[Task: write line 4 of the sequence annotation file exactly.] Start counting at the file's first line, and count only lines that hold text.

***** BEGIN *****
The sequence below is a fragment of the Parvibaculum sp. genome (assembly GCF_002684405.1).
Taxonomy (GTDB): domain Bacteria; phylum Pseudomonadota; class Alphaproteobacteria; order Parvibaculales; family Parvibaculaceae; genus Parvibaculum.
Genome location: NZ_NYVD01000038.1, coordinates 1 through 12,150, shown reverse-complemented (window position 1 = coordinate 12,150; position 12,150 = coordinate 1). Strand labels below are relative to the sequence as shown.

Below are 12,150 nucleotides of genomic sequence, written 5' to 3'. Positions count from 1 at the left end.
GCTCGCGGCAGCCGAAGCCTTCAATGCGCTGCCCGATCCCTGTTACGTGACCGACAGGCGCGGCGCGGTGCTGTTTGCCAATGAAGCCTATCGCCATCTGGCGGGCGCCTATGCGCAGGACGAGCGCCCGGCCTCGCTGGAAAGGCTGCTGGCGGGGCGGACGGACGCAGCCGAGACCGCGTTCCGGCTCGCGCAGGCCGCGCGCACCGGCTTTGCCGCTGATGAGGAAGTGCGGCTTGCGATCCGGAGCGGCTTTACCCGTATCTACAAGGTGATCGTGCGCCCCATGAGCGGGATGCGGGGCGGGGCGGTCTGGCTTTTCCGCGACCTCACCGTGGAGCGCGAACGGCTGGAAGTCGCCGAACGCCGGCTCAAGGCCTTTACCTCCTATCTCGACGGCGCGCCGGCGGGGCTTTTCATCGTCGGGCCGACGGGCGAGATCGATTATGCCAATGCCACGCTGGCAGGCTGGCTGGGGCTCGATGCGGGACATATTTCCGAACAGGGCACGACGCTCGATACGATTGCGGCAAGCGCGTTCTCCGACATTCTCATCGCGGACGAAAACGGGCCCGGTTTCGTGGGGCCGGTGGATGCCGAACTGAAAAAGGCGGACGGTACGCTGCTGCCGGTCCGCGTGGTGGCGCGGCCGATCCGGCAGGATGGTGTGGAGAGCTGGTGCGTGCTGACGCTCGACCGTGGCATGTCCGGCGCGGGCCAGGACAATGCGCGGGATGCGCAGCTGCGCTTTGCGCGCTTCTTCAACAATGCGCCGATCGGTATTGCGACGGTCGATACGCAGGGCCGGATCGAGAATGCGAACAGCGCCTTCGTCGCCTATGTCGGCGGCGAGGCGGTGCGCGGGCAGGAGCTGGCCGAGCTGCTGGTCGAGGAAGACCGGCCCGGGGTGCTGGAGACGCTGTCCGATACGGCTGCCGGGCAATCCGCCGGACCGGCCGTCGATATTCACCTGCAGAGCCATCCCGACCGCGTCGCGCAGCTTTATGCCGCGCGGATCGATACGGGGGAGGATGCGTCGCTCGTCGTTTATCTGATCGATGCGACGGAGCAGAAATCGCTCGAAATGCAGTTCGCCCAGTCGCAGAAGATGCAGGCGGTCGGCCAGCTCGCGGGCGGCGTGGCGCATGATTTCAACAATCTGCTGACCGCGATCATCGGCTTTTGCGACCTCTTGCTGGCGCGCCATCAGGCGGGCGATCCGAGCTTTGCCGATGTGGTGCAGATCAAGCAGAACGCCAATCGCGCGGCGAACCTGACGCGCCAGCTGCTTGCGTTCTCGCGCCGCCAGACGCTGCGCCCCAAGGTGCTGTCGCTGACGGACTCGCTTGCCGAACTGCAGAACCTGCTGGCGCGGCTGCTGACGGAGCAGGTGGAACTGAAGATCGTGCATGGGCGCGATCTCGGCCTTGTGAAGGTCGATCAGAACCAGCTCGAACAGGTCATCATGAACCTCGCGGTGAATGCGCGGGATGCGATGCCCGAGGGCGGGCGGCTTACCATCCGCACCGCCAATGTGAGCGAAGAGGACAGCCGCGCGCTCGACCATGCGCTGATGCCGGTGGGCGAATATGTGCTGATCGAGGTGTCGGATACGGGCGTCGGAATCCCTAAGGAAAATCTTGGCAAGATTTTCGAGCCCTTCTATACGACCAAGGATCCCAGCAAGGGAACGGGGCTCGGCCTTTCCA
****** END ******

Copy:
Below are 12,150 nucleotides of genomic sequence, written 5' to 3'. Positions count from 1 at the left end.